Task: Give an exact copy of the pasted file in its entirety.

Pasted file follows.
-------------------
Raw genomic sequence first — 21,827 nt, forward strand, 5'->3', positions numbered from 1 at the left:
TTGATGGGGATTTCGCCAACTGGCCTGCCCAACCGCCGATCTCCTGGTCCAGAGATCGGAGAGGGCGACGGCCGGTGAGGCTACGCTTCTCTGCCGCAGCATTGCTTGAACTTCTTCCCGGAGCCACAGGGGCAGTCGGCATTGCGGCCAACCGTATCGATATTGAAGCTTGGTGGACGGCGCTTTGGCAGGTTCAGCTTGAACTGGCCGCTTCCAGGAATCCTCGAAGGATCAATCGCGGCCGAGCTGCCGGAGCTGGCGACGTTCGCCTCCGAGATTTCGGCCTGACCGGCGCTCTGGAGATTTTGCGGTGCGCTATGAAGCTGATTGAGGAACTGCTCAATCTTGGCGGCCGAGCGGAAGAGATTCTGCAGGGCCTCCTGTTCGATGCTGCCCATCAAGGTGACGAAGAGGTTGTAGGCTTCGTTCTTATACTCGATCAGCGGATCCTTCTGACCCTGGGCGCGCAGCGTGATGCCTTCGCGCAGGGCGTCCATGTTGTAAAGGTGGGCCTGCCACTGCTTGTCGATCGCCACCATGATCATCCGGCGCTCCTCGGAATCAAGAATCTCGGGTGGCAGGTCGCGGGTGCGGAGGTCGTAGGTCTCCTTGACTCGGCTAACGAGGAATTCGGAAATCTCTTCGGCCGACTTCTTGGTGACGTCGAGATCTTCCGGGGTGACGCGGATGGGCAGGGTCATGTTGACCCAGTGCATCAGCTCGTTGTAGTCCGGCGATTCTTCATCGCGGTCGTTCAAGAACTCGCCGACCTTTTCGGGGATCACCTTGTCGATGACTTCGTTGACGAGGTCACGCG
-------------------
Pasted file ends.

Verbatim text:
Raw genomic sequence first — 21,827 nt, forward strand, 5'->3', positions numbered from 1 at the left:
TTGATGGGGATTTCGCCAACTGGCCTGCCCAACCGCCGATCTCCTGGTCCAGAGATCGGAGAGGGCGACGGCCGGTGAGGCTACGCTTCTCTGCCGCAGCATTGCTTGAACTTCTTCCCGGAGCCACAGGGGCAGTCGGCATTGCGGCCAACCGTATCGATATTGAAGCTTGGTGGACGGCGCTTTGGCAGGTTCAGCTTGAACTGGCCGCTTCCAGGAATCCTCGAAGGATCAATCGCGGCCGAGCTGCCGGAGCTGGCGACGTTCGCCTCCGAGATTTCGGCCTGACCGGCGCTCTGGAGATTTTGCGGTGCGCTATGAAGCTGATTGAGGAACTGCTCAATCTTGGCGGCCGAGCGGAAGAGATTCTGCAGGGCCTCCTGTTCGATGCTGCCCATCAAGGTGACGAAGAGGTTGTAGGCTTCGTTCTTATACTCGATCAGCGGATCCTTCTGACCCTGGGCGCGCAGCGTGATGCCTTCGCGCAGGGCGTCCATGTTGTAAAGGTGGGCCTGCCACTGCTTGTCGATCGCCACCATGATCATCCGGCGCTCCTCGGAATCAAGAATCTCGGGTGGCAGGTCGCGGGTGCGGAGGTCGTAGGTCTCCTTGACTCGGCTAACGAGGAATTCGGAAATCTCTTCGGCCGACTTCTTGGTGACGTCGAGATCTTCCGGGGTGACGCGGATGGGCAGGGTCATGTTGACCCAGTGCATCAGCTCGTTGTAGTCCGGCGATTCTTCATCGCGGTCGTTCAAGAACTCGCCGACCTTTTCGGGGATCACCTTGTCGATGACTTCGTTGACGAGGTCACGCG